Title: Church of the Oak (The Brigid Series, #3)
Author: Sheila R. Lamb
Genres: Fantasy | Historical Fiction | Paranormal | Romance
Length: 245 pages | 3491 locations
In this direct sequel to the second book of the series, Patrick continues trying to find Brigid, while remaining true to his faith in Christianity.
In the meantime, Brigid strives to keep her druid school while remaining a free woman and yearning to find Patrick again.
This book did not start as well for me as the previous ones. There were a lot of characters and I did not remember some of them.
One of the things that bothered me the most was Brigid’s father. I felt that he was out of character compared to I knew of him in the previous book. He had left his family to stay with Brigid’s mother and raise her as his own and yet now he stooped to a level I never saw coming, making all sorts of evil threats and even willing to sell her freedom to Maithghean. This is the part that stung the most: “Maithghean could probably use a servant’s help more than me.” Father’s lip lifted as if in satisfaction, a grin quickly reigned in. Not only is he pimping out his daughter, he’s actually happy about it? Eurgh.
Then as we went back in time and I began finding out what had happened since Brigid left in the previous novel, I reconnected with the story. I felt her struggle between wanting to help the Túatha de Danann and not allowing them to control her fate again, as well as her love for Patrick but loath of what he had become. She had a goal now, her school, and she was committed to it.
But I continued having trouble connecting with Patrick. It bothered me that he obviously wanted to be with Brigid, and he had experienced first hand the Dannan power, even having glimpses of his past life. Yet he acted as if none of that happened and that Christianity’s one God was the only one that ever existed.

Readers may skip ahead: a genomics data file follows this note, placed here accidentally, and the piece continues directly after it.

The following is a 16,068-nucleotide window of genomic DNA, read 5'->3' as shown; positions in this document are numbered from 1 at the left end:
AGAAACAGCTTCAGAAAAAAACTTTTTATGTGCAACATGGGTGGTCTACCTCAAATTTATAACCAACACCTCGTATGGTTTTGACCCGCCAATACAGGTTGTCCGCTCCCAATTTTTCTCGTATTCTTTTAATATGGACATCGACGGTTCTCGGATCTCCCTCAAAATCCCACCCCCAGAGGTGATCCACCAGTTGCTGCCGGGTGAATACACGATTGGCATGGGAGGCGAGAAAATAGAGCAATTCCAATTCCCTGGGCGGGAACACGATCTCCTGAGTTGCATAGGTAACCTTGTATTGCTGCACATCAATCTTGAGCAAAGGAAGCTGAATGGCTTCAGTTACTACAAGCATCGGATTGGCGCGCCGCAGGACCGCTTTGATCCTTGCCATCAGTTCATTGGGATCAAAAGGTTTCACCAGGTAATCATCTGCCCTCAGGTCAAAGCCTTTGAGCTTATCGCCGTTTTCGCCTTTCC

I understand that he would choose not to be with Brigid, but I could not understand why, when he and Brigid met, she felt their energy as anam cara and yet he appeared to be immune to her touch and just so aggressive, with such an aversion towards her.
As in the previous book, it frustrated me that he did not listen to what Brigid said, she would have to repeat the same things over and over again (like her warnings about Maithghean) and he just would not get it. It wasn’t so much as he was confused about what she was saying, more that he would not register it.
Alas, I thoroughly enjoyed watching Brigid as a teacher, as well as all the techniques described. Watching her absorb energy from the earth and developing her powers was enthralling. I was eager to learn more of the magic – rituals, potions, spells… I did get to see some, but I wanted more. Instead, it seemed like chamomile kept being used all the time.
I felt for her in all the hard choices she had to make, even when none of them seemed to bring a way out of her predicament. Every decision made her grow as a woman and led to her finding out who she really was and what she wanted her future to be. She deserved to be happy and would try to do whatever led to her happiness, while trying her best to stay true to her values and her missions. I admired her.
I would like to point out that I am not familiar at all with irish folklore, so I took this series at point value, that is an independent work of fiction regardless of what it was based on. I have to admit I thought it odd that a woman would be appointed bishop, for instance. I don’t know if that ever happened back then but it just sounded weird.
I thought some things were repetitive, like all the mentions of Patrick and Brigid’s past together or how it was against druid customs to write. I did not get why Maithghean would kill Conleth when he knew about Patrick and their much stronger connection, and yet he seemed surprised to see them together. Regarding the formatting, I think it would make sense if thoughts were put in italic. Sometimes I would not notice the voice had changed and had to go back and reread.
So, all in all, there were bits and pieces here and there that I would have liked to have been handled differently, but I generally enjoyed Church of the Oak very much and sped through it. Getting lost in Brigid’s world is a joy.
Disclaimer: I would like to thank the author for providing me a free copy of this book in exchange for my honest review.
Read from Aug 27 to Aug 29, 2015